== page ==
American Fable is ambitious, maybe too much so sometimes, but there's an intense pleasure in the boldness of the film's style.
Here is the dirty movie of the year, slimy and scummy, and among its casualties is poor Jessica Alba, who is a cutie and shouldn't have been let out to play with these boys. "Good Luck Chuck" layers a creaky plot device on top of countless excuses to show breasts, sometimes three at a time, and is potty-mouthed and brain-damaged.
It stars the potentially likable Dane Cook as the lovelorn Charlie Logan, leading me to wonder why, in the same week when Michael Douglas plays a flywheel named Charlie, that name seems to fit so well with characters who are two slices short of a pizza. Charlie, who is not called "Chuck," except in the title, is hexed by an 11-year old goth girl at a spin-the-bottle party. Because he fights off her enthusiastic assault, she issues this curse: Every woman he falls in love with will leave him and immediately find the man of her dreams.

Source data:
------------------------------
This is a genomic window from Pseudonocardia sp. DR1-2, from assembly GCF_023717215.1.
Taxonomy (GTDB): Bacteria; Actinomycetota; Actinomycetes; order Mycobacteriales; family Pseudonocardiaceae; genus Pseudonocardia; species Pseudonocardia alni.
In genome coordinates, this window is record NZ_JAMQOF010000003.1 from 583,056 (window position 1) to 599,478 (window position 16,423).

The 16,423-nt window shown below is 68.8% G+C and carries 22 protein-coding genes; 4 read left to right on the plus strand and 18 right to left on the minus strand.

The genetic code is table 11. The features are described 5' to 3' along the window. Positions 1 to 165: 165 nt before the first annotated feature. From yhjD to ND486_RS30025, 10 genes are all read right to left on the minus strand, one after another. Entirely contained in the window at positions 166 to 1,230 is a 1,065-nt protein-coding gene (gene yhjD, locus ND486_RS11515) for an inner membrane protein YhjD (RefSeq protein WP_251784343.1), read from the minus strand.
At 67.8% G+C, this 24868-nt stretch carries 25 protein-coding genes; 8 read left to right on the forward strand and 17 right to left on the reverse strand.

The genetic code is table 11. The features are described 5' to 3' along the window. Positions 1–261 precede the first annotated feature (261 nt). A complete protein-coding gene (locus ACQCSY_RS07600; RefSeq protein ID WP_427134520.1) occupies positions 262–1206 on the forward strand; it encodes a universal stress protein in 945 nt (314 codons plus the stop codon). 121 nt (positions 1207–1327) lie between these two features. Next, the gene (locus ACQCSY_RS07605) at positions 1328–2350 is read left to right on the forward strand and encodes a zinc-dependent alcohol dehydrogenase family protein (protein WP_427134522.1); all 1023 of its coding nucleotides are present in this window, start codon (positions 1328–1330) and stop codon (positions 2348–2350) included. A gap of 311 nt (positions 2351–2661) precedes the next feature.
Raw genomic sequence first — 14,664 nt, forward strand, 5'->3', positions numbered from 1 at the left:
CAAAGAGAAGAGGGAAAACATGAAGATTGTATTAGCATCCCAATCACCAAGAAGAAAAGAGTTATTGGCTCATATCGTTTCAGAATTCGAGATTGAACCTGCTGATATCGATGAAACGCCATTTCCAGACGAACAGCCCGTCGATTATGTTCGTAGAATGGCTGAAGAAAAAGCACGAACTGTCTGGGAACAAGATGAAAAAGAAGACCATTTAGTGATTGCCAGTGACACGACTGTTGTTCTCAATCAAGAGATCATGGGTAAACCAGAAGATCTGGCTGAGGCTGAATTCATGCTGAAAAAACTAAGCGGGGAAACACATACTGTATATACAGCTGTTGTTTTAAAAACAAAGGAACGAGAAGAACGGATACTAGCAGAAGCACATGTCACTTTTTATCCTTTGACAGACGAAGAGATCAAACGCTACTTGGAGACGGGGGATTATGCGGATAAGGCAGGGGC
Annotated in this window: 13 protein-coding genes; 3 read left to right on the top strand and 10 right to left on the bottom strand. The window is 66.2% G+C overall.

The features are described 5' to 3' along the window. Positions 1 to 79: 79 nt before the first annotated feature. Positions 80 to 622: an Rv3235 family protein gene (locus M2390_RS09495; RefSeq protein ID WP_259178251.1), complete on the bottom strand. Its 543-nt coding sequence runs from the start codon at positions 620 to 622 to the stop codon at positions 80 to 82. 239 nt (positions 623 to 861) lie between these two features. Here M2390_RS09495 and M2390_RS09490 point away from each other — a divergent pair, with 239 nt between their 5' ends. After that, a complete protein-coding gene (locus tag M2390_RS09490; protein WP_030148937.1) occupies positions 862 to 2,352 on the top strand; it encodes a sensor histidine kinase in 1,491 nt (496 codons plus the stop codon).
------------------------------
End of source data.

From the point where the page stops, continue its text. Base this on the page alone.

Charlie grows up to become a dentist. His best friend is still the short, chubby, curly-haired Stu (Dan Fogler). The naming rule here is, Charlie for hero, Stu for best friend, and if there's a villain, he should be referred to only by his last name, which must have a Z or W in it, or a hissing sound. Stu, obsessed by breasts, has grown up to become a plastic surgeon, and so loves his craft that he has purchased Pam Anderson's former breast implants and keeps them in an oak display case, where they look surprisingly small, more like ice packs for insignificant wounds.
One peculiarity of the dentist and the plastic surgeon is that they have adjacent offices with an adjoining door, so that Charlie can pop over to Stu's and offer a layman's opinion on his latest boob job.